Photo: Chip Somodevilla/Getty Images

New York on Friday reported more than 1,000 new coronavirus cases for the first since June.

Why it matters: The New York City metropolitan area was seen as the epicenter of the COVID-19 pandemic throughout the spring. But strict social distancing and mask mandates helped quell the virus' spread, allowing the state to gradually reopen.

By the numbers: The 1,005 positive cases came from 99,953 tests reported on Friday, Gov. Andrew Cuomo (D) tweeted.

  • Cuomo noted that state hospitalizations are at 527 and Friday saw four coronavirus deaths.

Go deeper: Better testing can fight more than the pandemic

Go deeper

Updated 17 hours ago - World

France becomes 2nd Western European country to top 1M coronavirus cases

French President Emmanuel Macron at the Seine Saint Denis prefecture headquarters in Paris, on Tuesday. Photo: Ludovic Marin/POOL/AFP via Getty Images

France has become the second country in Western Europe to surpass 1 million COVID-19 cases, Johns Hopkins University data shows

The big picture: France had reported 1,000,369 cases and 34,075 deaths from the coronavirus by Thursday morning, per JHU. French President Emmanuel Macron declared a state of health emergency and imposed a curfew on virus hot spots earlier this month. Spain on Wednesday became the first Western European nation to top 1 million cases.

Updated 11 hours ago - Politics & Policy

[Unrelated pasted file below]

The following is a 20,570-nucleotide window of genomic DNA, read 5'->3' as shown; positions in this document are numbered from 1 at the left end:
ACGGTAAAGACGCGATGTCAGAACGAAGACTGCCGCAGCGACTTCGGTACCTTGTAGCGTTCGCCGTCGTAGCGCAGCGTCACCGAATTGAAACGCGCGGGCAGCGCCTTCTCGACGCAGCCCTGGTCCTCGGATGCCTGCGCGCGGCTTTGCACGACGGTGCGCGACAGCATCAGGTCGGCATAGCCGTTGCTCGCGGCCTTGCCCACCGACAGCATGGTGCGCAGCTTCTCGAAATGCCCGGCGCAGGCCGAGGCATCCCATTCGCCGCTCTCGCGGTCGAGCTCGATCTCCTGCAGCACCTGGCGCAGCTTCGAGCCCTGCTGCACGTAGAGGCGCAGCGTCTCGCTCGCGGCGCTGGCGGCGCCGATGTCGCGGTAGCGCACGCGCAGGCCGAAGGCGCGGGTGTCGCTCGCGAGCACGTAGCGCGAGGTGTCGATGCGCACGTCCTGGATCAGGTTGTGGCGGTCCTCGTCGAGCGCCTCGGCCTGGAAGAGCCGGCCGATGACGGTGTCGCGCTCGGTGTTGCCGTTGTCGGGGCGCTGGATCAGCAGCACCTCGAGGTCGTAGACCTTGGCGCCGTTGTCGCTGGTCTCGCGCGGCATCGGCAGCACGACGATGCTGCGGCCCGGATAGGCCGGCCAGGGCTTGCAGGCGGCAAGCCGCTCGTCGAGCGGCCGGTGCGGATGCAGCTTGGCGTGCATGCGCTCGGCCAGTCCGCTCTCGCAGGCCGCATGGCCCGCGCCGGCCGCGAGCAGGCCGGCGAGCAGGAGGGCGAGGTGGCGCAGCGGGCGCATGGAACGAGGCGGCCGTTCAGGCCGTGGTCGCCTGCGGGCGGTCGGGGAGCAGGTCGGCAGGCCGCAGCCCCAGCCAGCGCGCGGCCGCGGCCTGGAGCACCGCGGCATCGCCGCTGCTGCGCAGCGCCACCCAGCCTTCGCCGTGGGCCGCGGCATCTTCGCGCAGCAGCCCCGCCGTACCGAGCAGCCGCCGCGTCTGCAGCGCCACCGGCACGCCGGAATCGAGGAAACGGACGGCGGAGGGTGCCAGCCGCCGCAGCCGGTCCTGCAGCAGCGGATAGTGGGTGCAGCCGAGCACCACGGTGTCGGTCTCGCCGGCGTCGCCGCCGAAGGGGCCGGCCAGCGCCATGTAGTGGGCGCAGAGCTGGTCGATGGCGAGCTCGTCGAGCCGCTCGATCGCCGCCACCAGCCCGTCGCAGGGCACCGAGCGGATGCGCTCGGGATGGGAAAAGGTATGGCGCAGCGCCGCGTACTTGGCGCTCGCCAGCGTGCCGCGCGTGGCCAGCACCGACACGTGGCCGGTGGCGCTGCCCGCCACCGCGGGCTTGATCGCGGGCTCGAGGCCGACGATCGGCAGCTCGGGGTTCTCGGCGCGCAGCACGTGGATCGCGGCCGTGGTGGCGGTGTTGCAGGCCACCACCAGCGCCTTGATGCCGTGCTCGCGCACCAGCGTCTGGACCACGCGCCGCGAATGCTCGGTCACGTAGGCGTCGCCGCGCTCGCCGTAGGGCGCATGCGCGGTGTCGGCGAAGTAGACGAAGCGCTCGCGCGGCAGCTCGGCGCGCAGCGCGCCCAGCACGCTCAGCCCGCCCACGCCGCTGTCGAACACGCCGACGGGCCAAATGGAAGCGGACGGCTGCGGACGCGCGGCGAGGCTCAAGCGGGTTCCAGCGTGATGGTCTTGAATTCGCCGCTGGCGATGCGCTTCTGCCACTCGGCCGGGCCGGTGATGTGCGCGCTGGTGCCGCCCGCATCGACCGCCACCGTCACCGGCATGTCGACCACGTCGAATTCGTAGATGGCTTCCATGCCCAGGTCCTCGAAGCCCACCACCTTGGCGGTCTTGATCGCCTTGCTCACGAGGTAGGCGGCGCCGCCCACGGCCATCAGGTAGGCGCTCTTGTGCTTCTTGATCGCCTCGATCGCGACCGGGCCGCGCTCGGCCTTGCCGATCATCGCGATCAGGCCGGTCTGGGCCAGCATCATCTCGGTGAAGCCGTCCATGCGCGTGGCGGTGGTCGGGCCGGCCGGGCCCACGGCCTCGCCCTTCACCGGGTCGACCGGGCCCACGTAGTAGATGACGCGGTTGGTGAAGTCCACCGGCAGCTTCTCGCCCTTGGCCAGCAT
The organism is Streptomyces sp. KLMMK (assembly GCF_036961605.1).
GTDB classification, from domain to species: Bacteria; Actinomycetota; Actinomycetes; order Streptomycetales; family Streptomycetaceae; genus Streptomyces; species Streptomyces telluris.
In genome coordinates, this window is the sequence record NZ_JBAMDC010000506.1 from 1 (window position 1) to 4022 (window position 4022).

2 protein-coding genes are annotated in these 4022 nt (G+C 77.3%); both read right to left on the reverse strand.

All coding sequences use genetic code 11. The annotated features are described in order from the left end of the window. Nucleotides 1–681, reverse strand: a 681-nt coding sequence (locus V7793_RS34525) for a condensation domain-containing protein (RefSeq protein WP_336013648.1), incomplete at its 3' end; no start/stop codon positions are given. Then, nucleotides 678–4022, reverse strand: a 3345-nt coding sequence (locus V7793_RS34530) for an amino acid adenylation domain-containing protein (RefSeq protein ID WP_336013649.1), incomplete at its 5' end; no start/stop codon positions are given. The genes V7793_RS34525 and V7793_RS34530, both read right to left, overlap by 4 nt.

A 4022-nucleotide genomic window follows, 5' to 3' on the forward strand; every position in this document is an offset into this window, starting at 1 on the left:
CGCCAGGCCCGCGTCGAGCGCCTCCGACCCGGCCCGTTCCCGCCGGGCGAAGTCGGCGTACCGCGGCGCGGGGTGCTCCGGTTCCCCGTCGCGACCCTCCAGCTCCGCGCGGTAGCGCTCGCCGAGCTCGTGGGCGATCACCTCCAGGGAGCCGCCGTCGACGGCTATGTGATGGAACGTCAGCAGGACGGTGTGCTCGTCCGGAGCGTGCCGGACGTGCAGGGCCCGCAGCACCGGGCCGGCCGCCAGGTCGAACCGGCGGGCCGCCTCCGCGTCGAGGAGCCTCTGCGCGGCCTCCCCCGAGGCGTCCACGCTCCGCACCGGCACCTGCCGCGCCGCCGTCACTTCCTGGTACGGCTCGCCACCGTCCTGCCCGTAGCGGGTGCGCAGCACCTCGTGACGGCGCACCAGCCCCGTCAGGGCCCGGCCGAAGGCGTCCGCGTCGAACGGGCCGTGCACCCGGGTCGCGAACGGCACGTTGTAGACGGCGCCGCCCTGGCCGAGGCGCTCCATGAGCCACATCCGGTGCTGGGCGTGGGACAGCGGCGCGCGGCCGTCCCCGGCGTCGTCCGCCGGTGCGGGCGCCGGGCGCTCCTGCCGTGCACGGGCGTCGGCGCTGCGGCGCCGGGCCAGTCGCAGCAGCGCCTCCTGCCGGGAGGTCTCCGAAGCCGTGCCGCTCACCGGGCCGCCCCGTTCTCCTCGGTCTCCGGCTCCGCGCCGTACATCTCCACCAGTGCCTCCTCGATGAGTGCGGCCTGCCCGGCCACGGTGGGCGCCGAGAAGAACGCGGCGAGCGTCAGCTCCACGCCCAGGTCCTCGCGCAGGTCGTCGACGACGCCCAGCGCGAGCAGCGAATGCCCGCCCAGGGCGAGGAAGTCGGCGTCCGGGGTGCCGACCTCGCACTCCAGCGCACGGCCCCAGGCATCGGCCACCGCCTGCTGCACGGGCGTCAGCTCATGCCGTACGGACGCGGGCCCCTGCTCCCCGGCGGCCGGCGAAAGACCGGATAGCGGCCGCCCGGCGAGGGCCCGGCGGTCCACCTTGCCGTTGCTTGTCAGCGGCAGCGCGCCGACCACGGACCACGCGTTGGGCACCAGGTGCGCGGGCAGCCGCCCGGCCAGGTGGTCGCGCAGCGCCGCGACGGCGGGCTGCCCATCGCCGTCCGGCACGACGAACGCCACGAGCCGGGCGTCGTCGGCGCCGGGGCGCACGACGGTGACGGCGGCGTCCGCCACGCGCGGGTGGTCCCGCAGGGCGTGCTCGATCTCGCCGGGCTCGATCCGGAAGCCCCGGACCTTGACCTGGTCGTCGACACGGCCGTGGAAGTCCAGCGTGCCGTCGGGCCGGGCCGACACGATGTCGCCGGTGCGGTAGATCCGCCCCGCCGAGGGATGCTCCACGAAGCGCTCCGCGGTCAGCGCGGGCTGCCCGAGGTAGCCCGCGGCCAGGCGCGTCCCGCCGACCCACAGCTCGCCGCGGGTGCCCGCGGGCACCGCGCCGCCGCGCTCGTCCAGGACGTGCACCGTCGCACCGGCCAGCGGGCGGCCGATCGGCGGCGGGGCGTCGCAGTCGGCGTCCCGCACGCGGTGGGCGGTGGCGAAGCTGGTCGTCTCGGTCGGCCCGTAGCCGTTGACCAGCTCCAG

Coronavirus dashboard

Illustration: Aïda Amer/Axios

  1. Politics: Chris Christie: Wear a mask "or you may regret it — as I did" — Senate Democrats block vote on McConnell's targeted relief bill.
  2. Business: New state unemployment filings fall.
  3. Economy: Why the stimulus delay isn't a crisis (yet).
  4. Health: FDA approves Gilead's remdesivir as a coronavirus treatment How the pandemic might endMany U.S. deaths were avoidable.
  5. Education: Boston and Chicago send students back home for online learning.
  6. World: Spain and France exceed 1 million cases.

How the coronavirus pandemic could end

Illustration: Sarah Grillo/Axios

It's still the early days of the coronavirus pandemic, but history, biology and the knowledge gained from our first nine months with COVID-19 point to how the pandemic might end.

The big picture: Pandemics don't last forever. But when they end, it usually isn't because a virus disappears or is eliminated. Instead, they can settle into a population, becoming a constant background presence that occasionally flares up in local outbreaks.